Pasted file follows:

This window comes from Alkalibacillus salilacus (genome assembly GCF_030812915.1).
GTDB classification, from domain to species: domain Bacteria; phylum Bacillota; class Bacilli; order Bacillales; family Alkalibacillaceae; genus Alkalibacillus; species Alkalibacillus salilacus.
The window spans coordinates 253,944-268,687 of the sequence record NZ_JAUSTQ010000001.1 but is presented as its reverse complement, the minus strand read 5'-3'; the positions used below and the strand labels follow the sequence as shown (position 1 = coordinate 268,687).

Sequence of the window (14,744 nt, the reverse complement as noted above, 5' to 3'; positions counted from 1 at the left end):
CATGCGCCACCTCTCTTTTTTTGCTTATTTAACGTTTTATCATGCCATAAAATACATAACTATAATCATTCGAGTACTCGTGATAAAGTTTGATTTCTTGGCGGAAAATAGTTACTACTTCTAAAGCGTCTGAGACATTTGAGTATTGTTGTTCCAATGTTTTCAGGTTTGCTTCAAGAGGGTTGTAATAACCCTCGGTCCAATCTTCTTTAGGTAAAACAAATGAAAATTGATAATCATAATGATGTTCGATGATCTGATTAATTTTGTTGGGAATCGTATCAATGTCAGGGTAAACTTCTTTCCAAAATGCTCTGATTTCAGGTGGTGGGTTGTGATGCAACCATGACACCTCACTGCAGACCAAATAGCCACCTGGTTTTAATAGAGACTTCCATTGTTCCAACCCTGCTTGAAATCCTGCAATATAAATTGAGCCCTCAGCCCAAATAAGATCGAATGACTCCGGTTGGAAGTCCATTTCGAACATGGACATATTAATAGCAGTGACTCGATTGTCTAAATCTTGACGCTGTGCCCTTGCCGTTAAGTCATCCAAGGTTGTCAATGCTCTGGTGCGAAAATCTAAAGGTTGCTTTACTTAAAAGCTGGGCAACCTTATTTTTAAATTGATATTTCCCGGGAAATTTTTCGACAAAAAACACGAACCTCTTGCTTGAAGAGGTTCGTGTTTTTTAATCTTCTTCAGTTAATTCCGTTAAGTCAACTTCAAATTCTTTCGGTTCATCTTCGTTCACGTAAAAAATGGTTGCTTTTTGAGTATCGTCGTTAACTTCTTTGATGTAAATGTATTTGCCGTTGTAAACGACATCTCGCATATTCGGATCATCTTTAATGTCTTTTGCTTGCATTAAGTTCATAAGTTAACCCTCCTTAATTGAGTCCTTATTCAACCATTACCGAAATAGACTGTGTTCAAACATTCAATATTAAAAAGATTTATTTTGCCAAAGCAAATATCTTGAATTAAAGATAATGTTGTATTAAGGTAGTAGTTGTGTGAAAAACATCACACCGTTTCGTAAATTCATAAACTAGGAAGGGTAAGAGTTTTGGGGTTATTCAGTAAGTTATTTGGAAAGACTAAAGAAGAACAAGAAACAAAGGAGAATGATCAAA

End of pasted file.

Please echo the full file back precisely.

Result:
This window comes from Alkalibacillus salilacus (genome assembly GCF_030812915.1).
GTDB classification, from domain to species: domain Bacteria; phylum Bacillota; class Bacilli; order Bacillales; family Alkalibacillaceae; genus Alkalibacillus; species Alkalibacillus salilacus.
The window spans coordinates 253,944-268,687 of the sequence record NZ_JAUSTQ010000001.1 but is presented as its reverse complement, the minus strand read 5'-3'; the positions used below and the strand labels follow the sequence as shown (position 1 = coordinate 268,687).

Sequence of the window (14,744 nt, the reverse complement as noted above, 5' to 3'; positions counted from 1 at the left end):
CATGCGCCACCTCTCTTTTTTTGCTTATTTAACGTTTTATCATGCCATAAAATACATAACTATAATCATTCGAGTACTCGTGATAAAGTTTGATTTCTTGGCGGAAAATAGTTACTACTTCTAAAGCGTCTGAGACATTTGAGTATTGTTGTTCCAATGTTTTCAGGTTTGCTTCAAGAGGGTTGTAATAACCCTCGGTCCAATCTTCTTTAGGTAAAACAAATGAAAATTGATAATCATAATGATGTTCGATGATCTGATTAATTTTGTTGGGAATCGTATCAATGTCAGGGTAAACTTCTTTCCAAAATGCTCTGATTTCAGGTGGTGGGTTGTGATGCAACCATGACACCTCACTGCAGACCAAATAGCCACCTGGTTTTAATAGAGACTTCCATTGTTCCAACCCTGCTTGAAATCCTGCAATATAAATTGAGCCCTCAGCCCAAATAAGATCGAATGACTCCGGTTGGAAGTCCATTTCGAACATGGACATATTAATAGCAGTGACTCGATTGTCTAAATCTTGACGCTGTGCCCTTGCCGTTAAGTCATCCAAGGTTGTCAATGCTCTGGTGCGAAAATCTAAAGGTTGCTTTACTTAAAAGCTGGGCAACCTTATTTTTAAATTGATATTTCCCGGGAAATTTTTCGACAAAAAACACGAACCTCTTGCTTGAAGAGGTTCGTGTTTTTTAATCTTCTTCAGTTAATTCCGTTAAGTCAACTTCAAATTCTTTCGGTTCATCTTCGTTCACGTAAAAAATGGTTGCTTTTTGAGTATCGTCGTTAACTTCTTTGATGTAAATGTATTTGCCGTTGTAAACGACATCTCGCATATTCGGATCATCTTTAATGTCTTTTGCTTGCATTAAGTTCATAAGTTAACCCTCCTTAATTGAGTCCTTATTCAACCATTACCGAAATAGACTGTGTTCAAACATTCAATATTAAAAAGATTTATTTTGCCAAAGCAAATATCTTGAATTAAAGATAATGTTGTATTAAGGTAGTAGTTGTGTGAAAAACATCACACCGTTTCGTAAATTCATAAACTAGGAAGGGTAAGAGTTTTGGGGTTATTCAGTAAGTTATTTGGAAAGACTAAAGAAGAACAAGAAACAAAGGAGAATGATCAAA